Newsletter 614 – Robot Counseling (with video)

human-looking robot 2Robots have never much influenced me. Of course we’re all aware of the role of robots on assembly lines, in routine cleaning activities, or in search and rescue operations where humans cannot go. Movies built around robot characters have never interested me, but my curiosity was triggered by a series of featured articles in June 2015 Harvard Business Review. Built around the theme of human-machine interaction in business, the articles describe the impact and effectiveness of computers and robots that:

  • learn and utilize basic knowledge and skills with extraordinary speed,
  • replace the need for many skilled workers,
  • often know much more than any one human being could know or remember,
  • “are beginning to make inroads in areas involving creativity, dexterity, and emotional perceptiveness,” and
  • even can be used as employee supervisors (one HBR article is titled “When your Boss Wears Metal Pants.”)

The magazine shows how robots and people can collaborate and do things that neither could do on their own. And there’s evidence that robots can be more influential and are more trusted when they look like humans (like the robot pictured. To see it move and talk, click the link at the end of this post.) This caused me to wonder how robots – can be used in ministry, management, leadership and even counseling.

Some interesting Internet searches followed. They revealed, among other examples, how robots can be used in guidance counseling, physical therapy, improving mood and quality of life in dementia patients, providing therapy for autistic children,assisting students with learning difficulties and even doing basic marriage counseling and psychotherapy. Robots can be good diagnosticians when they are programmed to pick up verbal and movement cues that can help diagnose different psychological disorders.

Probably none of us is into robot therapy, robot leadership or robot development, but research in these areas may point to interesting and potentially useful alliances between humans and machines. Potential ethical implications of all this will arise when sophisticated machines are used to impact other human beings maybe in destructive, harmful ways. All of this can have potential for care-giving, leading and people-developing. I have wondered if Jesus or the early churches would have cared about this? Should we? Please comment.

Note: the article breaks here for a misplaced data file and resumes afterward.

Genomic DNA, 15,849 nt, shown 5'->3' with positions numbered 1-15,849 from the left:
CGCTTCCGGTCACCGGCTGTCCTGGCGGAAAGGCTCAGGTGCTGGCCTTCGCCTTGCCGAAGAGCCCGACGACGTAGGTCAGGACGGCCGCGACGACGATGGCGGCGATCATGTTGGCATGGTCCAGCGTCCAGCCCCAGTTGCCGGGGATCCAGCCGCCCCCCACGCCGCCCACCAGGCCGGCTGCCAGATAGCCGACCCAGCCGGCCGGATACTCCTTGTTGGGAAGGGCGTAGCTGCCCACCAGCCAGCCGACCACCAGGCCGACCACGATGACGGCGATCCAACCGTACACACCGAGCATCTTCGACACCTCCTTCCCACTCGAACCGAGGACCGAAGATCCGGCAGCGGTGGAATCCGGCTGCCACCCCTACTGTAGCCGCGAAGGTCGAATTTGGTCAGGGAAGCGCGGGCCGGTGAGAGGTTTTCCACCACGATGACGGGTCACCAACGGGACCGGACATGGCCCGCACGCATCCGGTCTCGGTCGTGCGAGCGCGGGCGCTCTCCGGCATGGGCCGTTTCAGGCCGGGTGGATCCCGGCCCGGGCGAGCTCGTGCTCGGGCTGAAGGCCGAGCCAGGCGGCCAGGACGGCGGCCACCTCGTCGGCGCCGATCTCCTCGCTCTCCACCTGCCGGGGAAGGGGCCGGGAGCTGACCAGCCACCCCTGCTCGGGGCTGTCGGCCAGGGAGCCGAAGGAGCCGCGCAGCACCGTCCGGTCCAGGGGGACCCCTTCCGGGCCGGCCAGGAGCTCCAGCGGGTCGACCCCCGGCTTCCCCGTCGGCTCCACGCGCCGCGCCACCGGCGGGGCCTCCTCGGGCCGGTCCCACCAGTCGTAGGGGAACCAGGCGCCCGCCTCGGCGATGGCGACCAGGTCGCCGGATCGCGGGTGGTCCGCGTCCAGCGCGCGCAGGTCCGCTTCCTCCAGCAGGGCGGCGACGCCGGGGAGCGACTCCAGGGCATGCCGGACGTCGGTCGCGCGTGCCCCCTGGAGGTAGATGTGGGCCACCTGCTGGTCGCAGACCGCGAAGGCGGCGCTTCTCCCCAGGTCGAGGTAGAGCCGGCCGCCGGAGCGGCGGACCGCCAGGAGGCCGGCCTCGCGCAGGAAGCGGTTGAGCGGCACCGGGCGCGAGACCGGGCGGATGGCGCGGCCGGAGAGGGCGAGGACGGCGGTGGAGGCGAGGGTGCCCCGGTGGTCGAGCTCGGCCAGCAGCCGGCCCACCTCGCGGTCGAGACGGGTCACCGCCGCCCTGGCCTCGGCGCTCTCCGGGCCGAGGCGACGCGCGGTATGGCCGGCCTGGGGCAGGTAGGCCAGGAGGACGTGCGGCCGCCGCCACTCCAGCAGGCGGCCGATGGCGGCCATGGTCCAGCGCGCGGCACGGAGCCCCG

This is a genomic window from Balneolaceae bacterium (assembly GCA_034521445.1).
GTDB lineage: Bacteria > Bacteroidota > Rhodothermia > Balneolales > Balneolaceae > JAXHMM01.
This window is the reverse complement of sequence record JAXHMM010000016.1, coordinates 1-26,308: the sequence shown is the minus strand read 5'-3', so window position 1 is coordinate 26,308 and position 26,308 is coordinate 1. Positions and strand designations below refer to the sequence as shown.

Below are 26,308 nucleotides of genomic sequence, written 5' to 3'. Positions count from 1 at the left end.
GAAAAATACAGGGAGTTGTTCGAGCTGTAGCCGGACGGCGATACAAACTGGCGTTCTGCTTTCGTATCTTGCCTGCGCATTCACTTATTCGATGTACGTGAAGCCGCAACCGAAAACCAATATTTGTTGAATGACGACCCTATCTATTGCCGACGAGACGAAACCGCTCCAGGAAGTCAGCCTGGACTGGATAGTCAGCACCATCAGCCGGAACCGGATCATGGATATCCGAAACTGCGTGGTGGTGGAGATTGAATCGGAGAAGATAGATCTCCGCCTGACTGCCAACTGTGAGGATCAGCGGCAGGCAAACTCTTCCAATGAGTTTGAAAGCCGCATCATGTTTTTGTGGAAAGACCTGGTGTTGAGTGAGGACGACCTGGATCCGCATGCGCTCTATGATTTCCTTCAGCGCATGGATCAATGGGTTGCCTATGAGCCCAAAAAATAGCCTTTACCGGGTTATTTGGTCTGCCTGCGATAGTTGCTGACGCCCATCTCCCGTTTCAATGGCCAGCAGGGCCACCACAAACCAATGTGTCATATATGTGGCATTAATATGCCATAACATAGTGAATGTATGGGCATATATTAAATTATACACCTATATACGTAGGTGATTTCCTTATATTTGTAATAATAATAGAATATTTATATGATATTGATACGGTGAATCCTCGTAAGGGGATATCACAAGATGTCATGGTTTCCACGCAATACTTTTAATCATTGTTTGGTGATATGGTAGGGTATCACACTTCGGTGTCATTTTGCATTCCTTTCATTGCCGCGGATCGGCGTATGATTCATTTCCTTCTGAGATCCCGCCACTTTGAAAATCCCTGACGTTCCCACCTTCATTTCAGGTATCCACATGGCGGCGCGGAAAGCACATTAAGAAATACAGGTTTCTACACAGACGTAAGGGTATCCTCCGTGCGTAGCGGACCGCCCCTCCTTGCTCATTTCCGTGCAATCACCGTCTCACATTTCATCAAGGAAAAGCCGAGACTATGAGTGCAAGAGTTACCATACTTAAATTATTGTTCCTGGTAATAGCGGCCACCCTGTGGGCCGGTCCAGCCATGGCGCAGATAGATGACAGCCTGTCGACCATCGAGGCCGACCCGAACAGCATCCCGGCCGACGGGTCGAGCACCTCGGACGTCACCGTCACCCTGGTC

1. (This comment is made with humour.)
    My brief encounters with professional counsellors seemed somewhat like what I imagine would be interaction with a robot.
    They were apparently following some humanistic theory about normal and deviant speech behaviour, posing memorised queries, trying to empathize when a little incompetent sympathy might have helped.
    They may have once been moved by compassion but became educated and were trained to follow professional protocols.
    The counselling experience proved so dehumanising, that I left and sorted through stuff on my own, saving some 1000s of pounds in fees.


  2. Galen. I love this. Thanks for your note about humor but in many ways you are right on. Too many counselors are just like you described. I went through the whole process, as you know, but as I got closer to the end of my training I could not wait to get out and bring in some warmth and personality that I felt had been taken from me.